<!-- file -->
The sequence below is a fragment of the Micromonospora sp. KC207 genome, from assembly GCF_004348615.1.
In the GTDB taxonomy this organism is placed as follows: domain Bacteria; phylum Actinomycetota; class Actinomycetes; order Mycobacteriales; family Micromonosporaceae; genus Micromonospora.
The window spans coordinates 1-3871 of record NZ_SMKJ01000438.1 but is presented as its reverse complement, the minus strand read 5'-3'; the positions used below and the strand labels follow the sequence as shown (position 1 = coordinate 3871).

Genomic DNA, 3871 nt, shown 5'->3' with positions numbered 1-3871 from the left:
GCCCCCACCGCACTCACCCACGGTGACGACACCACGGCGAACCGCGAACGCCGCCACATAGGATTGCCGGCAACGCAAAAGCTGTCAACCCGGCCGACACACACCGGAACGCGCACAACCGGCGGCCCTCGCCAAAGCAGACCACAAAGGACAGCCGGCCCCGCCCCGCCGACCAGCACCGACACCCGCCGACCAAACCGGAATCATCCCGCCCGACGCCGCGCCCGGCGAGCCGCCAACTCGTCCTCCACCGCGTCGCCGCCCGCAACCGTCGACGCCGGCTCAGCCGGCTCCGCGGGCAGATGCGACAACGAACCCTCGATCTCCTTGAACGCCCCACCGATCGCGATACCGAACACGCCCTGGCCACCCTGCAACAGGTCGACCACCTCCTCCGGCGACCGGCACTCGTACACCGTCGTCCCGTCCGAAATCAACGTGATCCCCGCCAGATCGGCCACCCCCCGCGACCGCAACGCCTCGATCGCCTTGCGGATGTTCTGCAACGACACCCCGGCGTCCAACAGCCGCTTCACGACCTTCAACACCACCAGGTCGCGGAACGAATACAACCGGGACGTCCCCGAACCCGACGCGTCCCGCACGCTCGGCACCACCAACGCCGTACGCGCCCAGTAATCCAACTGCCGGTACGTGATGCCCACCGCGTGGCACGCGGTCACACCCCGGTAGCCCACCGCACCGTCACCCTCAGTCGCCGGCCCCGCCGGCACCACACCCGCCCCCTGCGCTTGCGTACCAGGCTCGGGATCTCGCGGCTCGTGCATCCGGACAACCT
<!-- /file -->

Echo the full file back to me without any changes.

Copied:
The sequence below is a fragment of the Micromonospora sp. KC207 genome, from assembly GCF_004348615.1.
In the GTDB taxonomy this organism is placed as follows: domain Bacteria; phylum Actinomycetota; class Actinomycetes; order Mycobacteriales; family Micromonosporaceae; genus Micromonospora.
The window spans coordinates 1-3871 of record NZ_SMKJ01000438.1 but is presented as its reverse complement, the minus strand read 5'-3'; the positions used below and the strand labels follow the sequence as shown (position 1 = coordinate 3871).

Genomic DNA, 3871 nt, shown 5'->3' with positions numbered 1-3871 from the left:
GCCCCCACCGCACTCACCCACGGTGACGACACCACGGCGAACCGCGAACGCCGCCACATAGGATTGCCGGCAACGCAAAAGCTGTCAACCCGGCCGACACACACCGGAACGCGCACAACCGGCGGCCCTCGCCAAAGCAGACCACAAAGGACAGCCGGCCCCGCCCCGCCGACCAGCACCGACACCCGCCGACCAAACCGGAATCATCCCGCCCGACGCCGCGCCCGGCGAGCCGCCAACTCGTCCTCCACCGCGTCGCCGCCCGCAACCGTCGACGCCGGCTCAGCCGGCTCCGCGGGCAGATGCGACAACGAACCCTCGATCTCCTTGAACGCCCCACCGATCGCGATACCGAACACGCCCTGGCCACCCTGCAACAGGTCGACCACCTCCTCCGGCGACCGGCACTCGTACACCGTCGTCCCGTCCGAAATCAACGTGATCCCCGCCAGATCGGCCACCCCCCGCGACCGCAACGCCTCGATCGCCTTGCGGATGTTCTGCAACGACACCCCGGCGTCCAACAGCCGCTTCACGACCTTCAACACCACCAGGTCGCGGAACGAATACAACCGGGACGTCCCCGAACCCGACGCGTCCCGCACGCTCGGCACCACCAACGCCGTACGCGCCCAGTAATCCAACTGCCGGTACGTGATGCCCACCGCGTGGCACGCGGTCACACCCCGGTAGCCCACCGCACCGTCACCCTCAGTCGCCGGCCCCGCCGGCACCACACCCGCCCCCTGCGCTTGCGTACCAGGCTCGGGATCTCGCGGCTCGTGCATCCGGACAACCT